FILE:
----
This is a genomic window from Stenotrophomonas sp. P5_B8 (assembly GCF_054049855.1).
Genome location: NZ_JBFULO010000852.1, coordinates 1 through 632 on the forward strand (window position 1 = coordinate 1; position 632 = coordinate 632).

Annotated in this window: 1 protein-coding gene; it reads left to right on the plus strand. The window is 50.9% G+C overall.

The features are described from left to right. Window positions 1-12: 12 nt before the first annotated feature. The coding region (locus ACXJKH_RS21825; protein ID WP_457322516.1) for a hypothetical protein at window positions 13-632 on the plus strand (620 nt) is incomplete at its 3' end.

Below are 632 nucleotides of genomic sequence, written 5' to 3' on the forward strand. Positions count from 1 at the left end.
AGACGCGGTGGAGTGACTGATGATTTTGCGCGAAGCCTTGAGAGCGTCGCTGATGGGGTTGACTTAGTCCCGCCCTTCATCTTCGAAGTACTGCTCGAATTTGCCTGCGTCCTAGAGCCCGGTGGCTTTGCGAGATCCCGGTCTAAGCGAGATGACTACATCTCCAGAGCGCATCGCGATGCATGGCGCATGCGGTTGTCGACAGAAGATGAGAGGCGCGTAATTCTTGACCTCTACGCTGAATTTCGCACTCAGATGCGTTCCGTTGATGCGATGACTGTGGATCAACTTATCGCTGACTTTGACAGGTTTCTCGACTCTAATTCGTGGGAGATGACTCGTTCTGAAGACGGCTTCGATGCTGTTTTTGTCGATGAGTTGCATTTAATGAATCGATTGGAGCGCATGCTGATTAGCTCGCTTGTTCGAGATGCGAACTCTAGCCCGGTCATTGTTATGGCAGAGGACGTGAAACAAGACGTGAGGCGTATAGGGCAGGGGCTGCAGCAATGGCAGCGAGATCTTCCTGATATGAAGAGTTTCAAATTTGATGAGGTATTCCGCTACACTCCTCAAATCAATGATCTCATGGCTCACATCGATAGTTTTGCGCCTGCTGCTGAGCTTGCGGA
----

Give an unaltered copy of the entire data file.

This is a genomic window from Stenotrophomonas sp. P5_B8 (assembly GCF_054049855.1).
Genome location: NZ_JBFULO010000852.1, coordinates 1 through 632 on the forward strand (window position 1 = coordinate 1; position 632 = coordinate 632).

Annotated in this window: 1 protein-coding gene; it reads left to right on the plus strand. The window is 50.9% G+C overall.

The features are described from left to right. Window positions 1-12: 12 nt before the first annotated feature. The coding region (locus ACXJKH_RS21825; protein ID WP_457322516.1) for a hypothetical protein at window positions 13-632 on the plus strand (620 nt) is incomplete at its 3' end.

Below are 632 nucleotides of genomic sequence, written 5' to 3' on the forward strand. Positions count from 1 at the left end.
AGACGCGGTGGAGTGACTGATGATTTTGCGCGAAGCCTTGAGAGCGTCGCTGATGGGGTTGACTTAGTCCCGCCCTTCATCTTCGAAGTACTGCTCGAATTTGCCTGCGTCCTAGAGCCCGGTGGCTTTGCGAGATCCCGGTCTAAGCGAGATGACTACATCTCCAGAGCGCATCGCGATGCATGGCGCATGCGGTTGTCGACAGAAGATGAGAGGCGCGTAATTCTTGACCTCTACGCTGAATTTCGCACTCAGATGCGTTCCGTTGATGCGATGACTGTGGATCAACTTATCGCTGACTTTGACAGGTTTCTCGACTCTAATTCGTGGGAGATGACTCGTTCTGAAGACGGCTTCGATGCTGTTTTTGTCGATGAGTTGCATTTAATGAATCGATTGGAGCGCATGCTGATTAGCTCGCTTGTTCGAGATGCGAACTCTAGCCCGGTCATTGTTATGGCAGAGGACGTGAAACAAGACGTGAGGCGTATAGGGCAGGGGCTGCAGCAATGGCAGCGAGATCTTCCTGATATGAAGAGTTTCAAATTTGATGAGGTATTCCGCTACACTCCTCAAATCAATGATCTCATGGCTCACATCGATAGTTTTGCGCCTGCTGCTGAGCTTGCGGA